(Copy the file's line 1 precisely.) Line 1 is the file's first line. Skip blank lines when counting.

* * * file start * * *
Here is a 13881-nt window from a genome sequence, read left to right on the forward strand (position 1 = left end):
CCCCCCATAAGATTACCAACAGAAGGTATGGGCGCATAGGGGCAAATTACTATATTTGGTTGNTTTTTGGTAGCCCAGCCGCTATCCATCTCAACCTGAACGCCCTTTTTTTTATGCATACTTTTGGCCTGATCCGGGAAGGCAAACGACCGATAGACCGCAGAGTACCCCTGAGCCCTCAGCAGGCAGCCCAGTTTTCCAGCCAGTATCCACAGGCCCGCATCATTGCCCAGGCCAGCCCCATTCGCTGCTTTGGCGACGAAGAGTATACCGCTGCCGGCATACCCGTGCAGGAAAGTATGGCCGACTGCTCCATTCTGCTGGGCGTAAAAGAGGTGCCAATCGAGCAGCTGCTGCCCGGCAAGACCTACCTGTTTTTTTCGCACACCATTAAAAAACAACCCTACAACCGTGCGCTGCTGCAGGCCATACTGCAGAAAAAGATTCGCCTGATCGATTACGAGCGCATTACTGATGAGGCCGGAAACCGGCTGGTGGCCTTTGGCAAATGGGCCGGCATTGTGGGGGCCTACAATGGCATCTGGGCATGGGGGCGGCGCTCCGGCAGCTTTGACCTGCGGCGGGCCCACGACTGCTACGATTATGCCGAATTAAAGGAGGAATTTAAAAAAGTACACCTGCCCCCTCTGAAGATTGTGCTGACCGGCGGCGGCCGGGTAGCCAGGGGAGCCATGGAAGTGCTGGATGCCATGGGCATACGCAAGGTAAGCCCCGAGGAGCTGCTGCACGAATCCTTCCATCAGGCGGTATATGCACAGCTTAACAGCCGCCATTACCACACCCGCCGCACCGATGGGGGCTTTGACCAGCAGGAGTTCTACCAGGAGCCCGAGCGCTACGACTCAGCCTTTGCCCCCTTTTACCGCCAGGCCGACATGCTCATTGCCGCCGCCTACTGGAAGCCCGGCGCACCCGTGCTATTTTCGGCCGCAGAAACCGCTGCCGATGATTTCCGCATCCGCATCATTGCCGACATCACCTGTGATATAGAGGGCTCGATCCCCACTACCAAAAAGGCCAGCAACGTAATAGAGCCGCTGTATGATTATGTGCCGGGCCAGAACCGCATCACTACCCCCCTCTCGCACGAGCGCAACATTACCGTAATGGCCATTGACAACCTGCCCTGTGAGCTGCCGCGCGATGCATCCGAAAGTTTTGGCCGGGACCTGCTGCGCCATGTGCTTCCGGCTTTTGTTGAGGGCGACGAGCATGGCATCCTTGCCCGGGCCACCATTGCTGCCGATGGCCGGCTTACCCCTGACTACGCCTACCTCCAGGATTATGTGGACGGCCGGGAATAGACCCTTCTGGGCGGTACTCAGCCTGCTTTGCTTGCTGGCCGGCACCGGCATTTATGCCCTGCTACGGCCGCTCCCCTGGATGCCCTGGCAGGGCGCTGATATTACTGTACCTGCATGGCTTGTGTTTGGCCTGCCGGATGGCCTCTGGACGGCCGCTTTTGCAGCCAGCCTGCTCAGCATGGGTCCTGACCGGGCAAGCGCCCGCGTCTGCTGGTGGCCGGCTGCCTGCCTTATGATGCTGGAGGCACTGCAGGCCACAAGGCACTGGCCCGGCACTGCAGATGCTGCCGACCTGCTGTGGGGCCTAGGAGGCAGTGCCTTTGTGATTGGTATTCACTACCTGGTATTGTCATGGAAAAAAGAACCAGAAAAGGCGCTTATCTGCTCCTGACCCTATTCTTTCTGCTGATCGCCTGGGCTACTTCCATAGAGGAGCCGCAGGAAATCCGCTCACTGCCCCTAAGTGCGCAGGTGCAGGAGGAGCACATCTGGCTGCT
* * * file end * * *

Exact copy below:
Here is a 13881-nt window from a genome sequence, read left to right on the forward strand (position 1 = left end):